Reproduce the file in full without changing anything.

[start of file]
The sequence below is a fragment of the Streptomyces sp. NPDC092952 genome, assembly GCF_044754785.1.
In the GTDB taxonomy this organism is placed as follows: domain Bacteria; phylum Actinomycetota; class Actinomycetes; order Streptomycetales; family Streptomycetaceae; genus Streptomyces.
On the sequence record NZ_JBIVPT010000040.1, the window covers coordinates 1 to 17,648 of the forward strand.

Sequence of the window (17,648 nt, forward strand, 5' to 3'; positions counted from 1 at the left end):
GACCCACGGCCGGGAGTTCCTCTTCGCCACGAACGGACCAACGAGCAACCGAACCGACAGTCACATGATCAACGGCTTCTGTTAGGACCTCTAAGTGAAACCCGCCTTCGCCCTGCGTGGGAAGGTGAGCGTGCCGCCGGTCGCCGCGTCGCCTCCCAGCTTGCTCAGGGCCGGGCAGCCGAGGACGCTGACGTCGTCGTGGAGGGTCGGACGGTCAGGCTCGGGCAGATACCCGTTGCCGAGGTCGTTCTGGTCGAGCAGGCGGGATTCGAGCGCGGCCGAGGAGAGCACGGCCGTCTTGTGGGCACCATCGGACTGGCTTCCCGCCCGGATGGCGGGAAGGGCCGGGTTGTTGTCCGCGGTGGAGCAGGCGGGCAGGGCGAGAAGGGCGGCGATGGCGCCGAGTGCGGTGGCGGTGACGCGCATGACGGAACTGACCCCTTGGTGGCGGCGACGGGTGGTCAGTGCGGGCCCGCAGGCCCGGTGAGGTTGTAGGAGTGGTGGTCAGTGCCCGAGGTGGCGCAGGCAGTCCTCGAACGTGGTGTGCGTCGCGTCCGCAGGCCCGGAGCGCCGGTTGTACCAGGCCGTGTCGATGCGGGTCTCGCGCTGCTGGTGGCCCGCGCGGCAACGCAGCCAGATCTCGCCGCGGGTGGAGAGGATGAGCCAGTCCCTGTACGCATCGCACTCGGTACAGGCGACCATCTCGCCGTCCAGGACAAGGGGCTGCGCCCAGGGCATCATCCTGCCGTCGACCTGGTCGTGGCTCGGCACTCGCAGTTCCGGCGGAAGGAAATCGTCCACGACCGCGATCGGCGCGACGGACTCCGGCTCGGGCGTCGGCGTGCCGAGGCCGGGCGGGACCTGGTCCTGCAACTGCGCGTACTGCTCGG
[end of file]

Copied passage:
The sequence below is a fragment of the Streptomyces sp. NPDC092952 genome, assembly GCF_044754785.1.
In the GTDB taxonomy this organism is placed as follows: domain Bacteria; phylum Actinomycetota; class Actinomycetes; order Streptomycetales; family Streptomycetaceae; genus Streptomyces.
On the sequence record NZ_JBIVPT010000040.1, the window covers coordinates 1 to 17,648 of the forward strand.

Sequence of the window (17,648 nt, forward strand, 5' to 3'; positions counted from 1 at the left end):
GACCCACGGCCGGGAGTTCCTCTTCGCCACGAACGGACCAACGAGCAACCGAACCGACAGTCACATGATCAACGGCTTCTGTTAGGACCTCTAAGTGAAACCCGCCTTCGCCCTGCGTGGGAAGGTGAGCGTGCCGCCGGTCGCCGCGTCGCCTCCCAGCTTGCTCAGGGCCGGGCAGCCGAGGACGCTGACGTCGTCGTGGAGGGTCGGACGGTCAGGCTCGGGCAGATACCCGTTGCCGAGGTCGTTCTGGTCGAGCAGGCGGGATTCGAGCGCGGCCGAGGAGAGCACGGCCGTCTTGTGGGCACCATCGGACTGGCTTCCCGCCCGGATGGCGGGAAGGGCCGGGTTGTTGTCCGCGGTGGAGCAGGCGGGCAGGGCGAGAAGGGCGGCGATGGCGCCGAGTGCGGTGGCGGTGACGCGCATGACGGAACTGACCCCTTGGTGGCGGCGACGGGTGGTCAGTGCGGGCCCGCAGGCCCGGTGAGGTTGTAGGAGTGGTGGTCAGTGCCCGAGGTGGCGCAGGCAGTCCTCGAACGTGGTGTGCGTCGCGTCCGCAGGCCCGGAGCGCCGGTTGTACCAGGCCGTGTCGATGCGGGTCTCGCGCTGCTGGTGGCCCGCGCGGCAACGCAGCCAGATCTCGCCGCGGGTGGAGAGGATGAGCCAGTCCCTGTACGCATCGCACTCGGTACAGGCGACCATCTCGCCGTCCAGGACAAGGGGCTGCGCCCAGGGCATCATCCTGCCGTCGACCTGGTCGTGGCTCGGCACTCGCAGTTCCGGCGGAAGGAAATCGTCCACGACCGCGATCGGCGCGACGGACTCCGGCTCGGGCGTCGGCGTGCCGAGGCCGGGCGGGACCTGGTCCTGCAACTGCGCGTACTGCTCGG